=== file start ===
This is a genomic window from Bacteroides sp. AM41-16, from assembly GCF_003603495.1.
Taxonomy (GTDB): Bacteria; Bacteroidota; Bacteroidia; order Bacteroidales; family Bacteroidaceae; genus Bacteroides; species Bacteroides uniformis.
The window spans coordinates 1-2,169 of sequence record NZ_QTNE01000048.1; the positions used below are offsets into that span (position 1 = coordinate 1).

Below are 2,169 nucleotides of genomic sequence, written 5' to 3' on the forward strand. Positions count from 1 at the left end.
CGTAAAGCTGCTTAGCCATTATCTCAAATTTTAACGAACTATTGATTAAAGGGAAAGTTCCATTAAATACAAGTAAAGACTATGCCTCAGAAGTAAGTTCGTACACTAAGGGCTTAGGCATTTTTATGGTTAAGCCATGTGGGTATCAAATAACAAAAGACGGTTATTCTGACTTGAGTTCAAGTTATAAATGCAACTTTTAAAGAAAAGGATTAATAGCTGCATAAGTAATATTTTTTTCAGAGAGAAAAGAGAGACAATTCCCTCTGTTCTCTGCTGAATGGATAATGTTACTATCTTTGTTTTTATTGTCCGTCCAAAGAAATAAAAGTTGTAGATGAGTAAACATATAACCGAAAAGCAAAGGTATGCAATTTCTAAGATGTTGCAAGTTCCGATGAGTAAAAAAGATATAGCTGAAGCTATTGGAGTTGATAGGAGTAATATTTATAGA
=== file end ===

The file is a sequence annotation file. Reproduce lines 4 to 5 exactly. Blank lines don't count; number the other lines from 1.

Below are 2,169 nucleotides of genomic sequence, written 5' to 3' on the forward strand. Positions count from 1 at the left end.
CGTAAAGCTGCTTAGCCATTATCTCAAATTTTAACGAACTATTGATTAAAGGGAAAGTTCCATTAAATACAAGTAAAGACTATGCCTCAGAAGTAAGTTCGTACACTAAGGGCTTAGGCATTTTTATGGTTAAGCCATGTGGGTATCAAATAACAAAAGACGGTTATTCTGACTTGAGTTCAAGTTATAAATGCAACTTTTAAAGAAAAGGATTAATAGCTGCATAAGTAATATTTTTTTCAGAGAGAAAAGAGAGACAATTCCCTCTGTTCTCTGCTGAATGGATAATGTTACTATCTTTGTTTTTATTGTCCGTCCAAAGAAATAAAAGTTGTAGATGAGTAAACATATAACCGAAAAGCAAAGGTATGCAATTTCTAAGATGTTGCAAGTTCCGATGAGTAAAAAAGATATAGCTGAAGCTATTGGAGTTGATAGGAGTAATATTTATAGA